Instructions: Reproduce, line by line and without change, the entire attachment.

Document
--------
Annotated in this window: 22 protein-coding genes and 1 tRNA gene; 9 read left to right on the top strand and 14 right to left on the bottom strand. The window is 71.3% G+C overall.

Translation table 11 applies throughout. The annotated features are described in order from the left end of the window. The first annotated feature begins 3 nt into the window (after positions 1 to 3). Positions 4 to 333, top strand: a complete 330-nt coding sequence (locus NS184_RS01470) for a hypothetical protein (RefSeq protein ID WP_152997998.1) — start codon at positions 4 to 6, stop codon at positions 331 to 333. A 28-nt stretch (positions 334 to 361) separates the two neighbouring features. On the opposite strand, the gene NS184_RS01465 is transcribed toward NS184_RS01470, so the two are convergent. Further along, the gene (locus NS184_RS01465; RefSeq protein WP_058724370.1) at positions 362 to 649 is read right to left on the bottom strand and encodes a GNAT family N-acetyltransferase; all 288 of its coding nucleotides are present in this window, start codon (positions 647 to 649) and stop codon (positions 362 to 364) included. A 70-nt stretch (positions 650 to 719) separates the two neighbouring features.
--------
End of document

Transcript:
Annotated in this window: 22 protein-coding genes and 1 tRNA gene; 9 read left to right on the top strand and 14 right to left on the bottom strand. The window is 71.3% G+C overall.

Translation table 11 applies throughout. The annotated features are described in order from the left end of the window. The first annotated feature begins 3 nt into the window (after positions 1 to 3). Positions 4 to 333, top strand: a complete 330-nt coding sequence (locus NS184_RS01470) for a hypothetical protein (RefSeq protein ID WP_152997998.1) — start codon at positions 4 to 6, stop codon at positions 331 to 333. A 28-nt stretch (positions 334 to 361) separates the two neighbouring features. On the opposite strand, the gene NS184_RS01465 is transcribed toward NS184_RS01470, so the two are convergent. Further along, the gene (locus NS184_RS01465; RefSeq protein WP_058724370.1) at positions 362 to 649 is read right to left on the bottom strand and encodes a GNAT family N-acetyltransferase; all 288 of its coding nucleotides are present in this window, start codon (positions 647 to 649) and stop codon (positions 362 to 364) included. A 70-nt stretch (positions 650 to 719) separates the two neighbouring features.